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Exposing and Being Exposed

Beit Berl College’s Faculty of Art-HaMidrasha just opened its much-anticipated annual exhibition, featuring works by 40 promising art students who recently graduated from the Faculty

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'Lamp Post,' by Dania Latar
'Lamp Post,' by Dania LatarCredit: Beit Berl College
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This year, the exhibition was curated by Yitzhak Golombek and Barak Ravitz, and will be open to the public on HaMidrasha’s campus through September 10th. The student exhibition is an annual event that is a treat not only for the Beit Berl College community but for the Israeli artworld in general. For the participating students, it is a culmination of their studies and an opportunity to show their talent, to expose and be exposed. For the audience, it is an exciting combination between a large and dynamic group exhibition and dozens of one-person shows, offering a first encounter with refreshing new talent in the fields of drawing, sculpture, photography, performance art, video and sound. 

'Armpit,' by Tal MezumanCredit: Beit Berl College

Every year, the student exhibition marks the end of the artists’ structured learning phase and the beginning of their independent struggles within the art field. It is always the public peak at the end of an intensive final year of studies, and the climax of four years of ups and downs and personal development. During their four years at HaMidrasha, students undergo a challenging process; on the one hand they experience deep introspection and personal growth, and on the other hand – criticism, learning and improving the language of their art.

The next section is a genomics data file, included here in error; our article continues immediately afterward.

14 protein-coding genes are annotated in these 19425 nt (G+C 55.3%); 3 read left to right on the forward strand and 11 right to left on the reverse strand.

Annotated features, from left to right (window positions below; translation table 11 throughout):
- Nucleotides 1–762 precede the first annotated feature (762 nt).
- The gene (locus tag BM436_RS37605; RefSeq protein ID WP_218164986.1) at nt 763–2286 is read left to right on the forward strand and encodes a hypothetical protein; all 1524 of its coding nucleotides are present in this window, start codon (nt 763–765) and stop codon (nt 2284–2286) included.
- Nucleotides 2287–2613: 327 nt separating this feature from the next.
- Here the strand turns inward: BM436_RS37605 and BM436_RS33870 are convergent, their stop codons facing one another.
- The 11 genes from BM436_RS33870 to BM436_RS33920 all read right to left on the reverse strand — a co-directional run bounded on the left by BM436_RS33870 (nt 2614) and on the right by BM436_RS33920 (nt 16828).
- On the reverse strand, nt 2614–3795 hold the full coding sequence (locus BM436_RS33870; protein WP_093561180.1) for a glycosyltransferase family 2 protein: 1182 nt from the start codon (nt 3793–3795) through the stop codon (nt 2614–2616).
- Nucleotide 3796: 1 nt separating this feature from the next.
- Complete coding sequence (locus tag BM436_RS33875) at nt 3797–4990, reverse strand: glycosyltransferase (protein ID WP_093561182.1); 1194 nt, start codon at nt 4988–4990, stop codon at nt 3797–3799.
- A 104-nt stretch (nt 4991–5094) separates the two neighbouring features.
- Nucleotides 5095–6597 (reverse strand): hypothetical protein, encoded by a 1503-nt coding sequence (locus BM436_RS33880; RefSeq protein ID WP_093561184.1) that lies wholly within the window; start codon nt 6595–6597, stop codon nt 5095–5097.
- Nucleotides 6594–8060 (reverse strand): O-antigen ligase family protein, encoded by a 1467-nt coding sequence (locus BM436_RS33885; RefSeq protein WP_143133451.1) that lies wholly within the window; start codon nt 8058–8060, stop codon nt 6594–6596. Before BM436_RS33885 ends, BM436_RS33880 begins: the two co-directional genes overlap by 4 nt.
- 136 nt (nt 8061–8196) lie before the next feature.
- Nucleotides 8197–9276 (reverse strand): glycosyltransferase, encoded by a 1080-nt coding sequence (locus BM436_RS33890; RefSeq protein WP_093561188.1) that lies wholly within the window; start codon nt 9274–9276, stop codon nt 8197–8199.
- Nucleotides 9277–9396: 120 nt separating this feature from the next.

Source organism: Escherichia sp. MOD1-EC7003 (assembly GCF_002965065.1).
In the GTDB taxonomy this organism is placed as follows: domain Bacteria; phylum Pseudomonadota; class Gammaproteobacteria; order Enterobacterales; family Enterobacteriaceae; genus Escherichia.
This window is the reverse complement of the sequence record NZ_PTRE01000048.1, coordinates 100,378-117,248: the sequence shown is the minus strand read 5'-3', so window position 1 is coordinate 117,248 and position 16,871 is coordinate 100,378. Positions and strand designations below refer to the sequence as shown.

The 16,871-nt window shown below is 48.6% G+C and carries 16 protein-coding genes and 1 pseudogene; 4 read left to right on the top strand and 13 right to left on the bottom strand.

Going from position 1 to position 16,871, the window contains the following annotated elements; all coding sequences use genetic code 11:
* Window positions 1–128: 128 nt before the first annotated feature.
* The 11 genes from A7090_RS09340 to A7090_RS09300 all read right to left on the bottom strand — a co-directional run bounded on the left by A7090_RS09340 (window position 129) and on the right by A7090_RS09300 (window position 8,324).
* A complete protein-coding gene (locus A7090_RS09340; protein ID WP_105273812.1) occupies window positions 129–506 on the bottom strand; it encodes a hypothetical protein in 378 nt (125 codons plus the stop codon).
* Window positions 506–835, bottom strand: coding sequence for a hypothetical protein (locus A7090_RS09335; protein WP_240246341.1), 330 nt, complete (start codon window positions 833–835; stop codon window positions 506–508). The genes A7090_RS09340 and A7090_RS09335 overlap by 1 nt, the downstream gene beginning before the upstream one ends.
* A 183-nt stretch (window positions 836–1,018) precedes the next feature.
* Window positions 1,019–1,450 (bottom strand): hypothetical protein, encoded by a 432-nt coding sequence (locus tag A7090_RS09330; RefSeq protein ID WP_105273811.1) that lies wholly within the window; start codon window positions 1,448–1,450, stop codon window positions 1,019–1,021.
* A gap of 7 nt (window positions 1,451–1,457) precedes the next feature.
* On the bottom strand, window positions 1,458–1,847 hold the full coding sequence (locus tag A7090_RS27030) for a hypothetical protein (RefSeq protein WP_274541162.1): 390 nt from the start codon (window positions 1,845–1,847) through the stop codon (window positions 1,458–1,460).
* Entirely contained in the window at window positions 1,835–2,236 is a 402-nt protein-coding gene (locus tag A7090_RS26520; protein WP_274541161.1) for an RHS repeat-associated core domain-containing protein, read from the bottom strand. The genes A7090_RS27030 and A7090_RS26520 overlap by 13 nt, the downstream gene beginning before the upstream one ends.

Due to the coronavirus pandemic, this personal and communal process was disrupted this year, and received an unexpected twist. The lockdown period, with its health and economic anxieties, is visible in the exhibition. Even if most of the works do not directly deal with this subject, and in fact appear to be ‘asymptomatic,’ the impact of the break in normal routines and the forced distancing simmers under the surface. Many of the student exhibits display a turning inwards towards the home, relationships or family, examining points of interface and friction with their art and art studies. Even in large-scale sculptures, one can easily detect residues from the period of incubation and lockdown. Many of the sculptures in the exhibition attest to complicated relationships with their past as smaller models made of inferior materials or as computerized images. Indeed, experiments and experiences from home found their way to the exhibition spaces; the kitchen oven, the balcony and even the bathroom were transformed into a studio.

'Infinite Toothpaste,' by Sharon BroyerCredit: Beit Berl College

Even during the days of social distancing and online learning, the HaMidrasha community – students and lecturers – insisted on remaining a place to meet. The students found a way to continue the tradition of “Thursday reviews” via Zoom. The rectangles on the computer screen were turned into exhibition spaces and bustling arenas. This atmosphere can also be felt in the student exhibition – individual spaces that come together into moving meeting places.

The multiplicity of arenas reflects HaMidrasha’s agenda. The Faculty of Art is a place that honors sensitivity, attentiveness and mutual responsibility, as well as cultural freedom that ties together people from different backgrounds and sectors of society. HaMidrasha is a home to all those who have a common dream to create art.

No name, by Tzeela AlfasiCredit: Beit Berl College

The Student Exhibition at Beit Berl College’s Faculty of Art-HaMidrasha is open until September 10th, Sunday-Thursday 12:00-20:00 and Friday 10:00-14:00. Tel.: *9121. For more information about the Faculty of Art-HaMidrasha: www.beitberl.ac.il/english